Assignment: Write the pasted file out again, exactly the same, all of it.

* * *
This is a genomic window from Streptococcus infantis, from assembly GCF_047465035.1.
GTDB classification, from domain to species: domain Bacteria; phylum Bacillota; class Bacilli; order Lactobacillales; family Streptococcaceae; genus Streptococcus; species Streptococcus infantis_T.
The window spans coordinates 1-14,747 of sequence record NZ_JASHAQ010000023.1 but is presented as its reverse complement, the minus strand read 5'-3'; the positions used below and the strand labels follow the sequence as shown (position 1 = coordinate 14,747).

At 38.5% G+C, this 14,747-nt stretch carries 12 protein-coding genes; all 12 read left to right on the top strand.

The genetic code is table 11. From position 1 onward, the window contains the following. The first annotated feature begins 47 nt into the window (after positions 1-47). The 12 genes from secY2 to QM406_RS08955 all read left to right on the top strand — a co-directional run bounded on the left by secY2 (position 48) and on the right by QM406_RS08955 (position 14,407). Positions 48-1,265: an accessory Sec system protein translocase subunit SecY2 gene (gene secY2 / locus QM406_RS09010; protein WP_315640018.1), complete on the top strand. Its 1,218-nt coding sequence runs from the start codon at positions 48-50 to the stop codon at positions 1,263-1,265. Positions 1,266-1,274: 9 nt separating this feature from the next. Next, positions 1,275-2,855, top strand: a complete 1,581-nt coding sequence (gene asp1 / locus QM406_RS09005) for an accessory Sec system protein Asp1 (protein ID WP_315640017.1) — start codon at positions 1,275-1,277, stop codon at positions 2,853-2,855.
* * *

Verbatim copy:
This is a genomic window from Streptococcus infantis, from assembly GCF_047465035.1.
GTDB classification, from domain to species: domain Bacteria; phylum Bacillota; class Bacilli; order Lactobacillales; family Streptococcaceae; genus Streptococcus; species Streptococcus infantis_T.
The window spans coordinates 1-14,747 of sequence record NZ_JASHAQ010000023.1 but is presented as its reverse complement, the minus strand read 5'-3'; the positions used below and the strand labels follow the sequence as shown (position 1 = coordinate 14,747).

At 38.5% G+C, this 14,747-nt stretch carries 12 protein-coding genes; all 12 read left to right on the top strand.

The genetic code is table 11. From position 1 onward, the window contains the following. The first annotated feature begins 47 nt into the window (after positions 1-47). The 12 genes from secY2 to QM406_RS08955 all read left to right on the top strand — a co-directional run bounded on the left by secY2 (position 48) and on the right by QM406_RS08955 (position 14,407). Positions 48-1,265: an accessory Sec system protein translocase subunit SecY2 gene (gene secY2 / locus QM406_RS09010; protein WP_315640018.1), complete on the top strand. Its 1,218-nt coding sequence runs from the start codon at positions 48-50 to the stop codon at positions 1,263-1,265. Positions 1,266-1,274: 9 nt separating this feature from the next. Next, positions 1,275-2,855, top strand: a complete 1,581-nt coding sequence (gene asp1 / locus QM406_RS09005) for an accessory Sec system protein Asp1 (protein ID WP_315640017.1) — start codon at positions 1,275-1,277, stop codon at positions 2,853-2,855.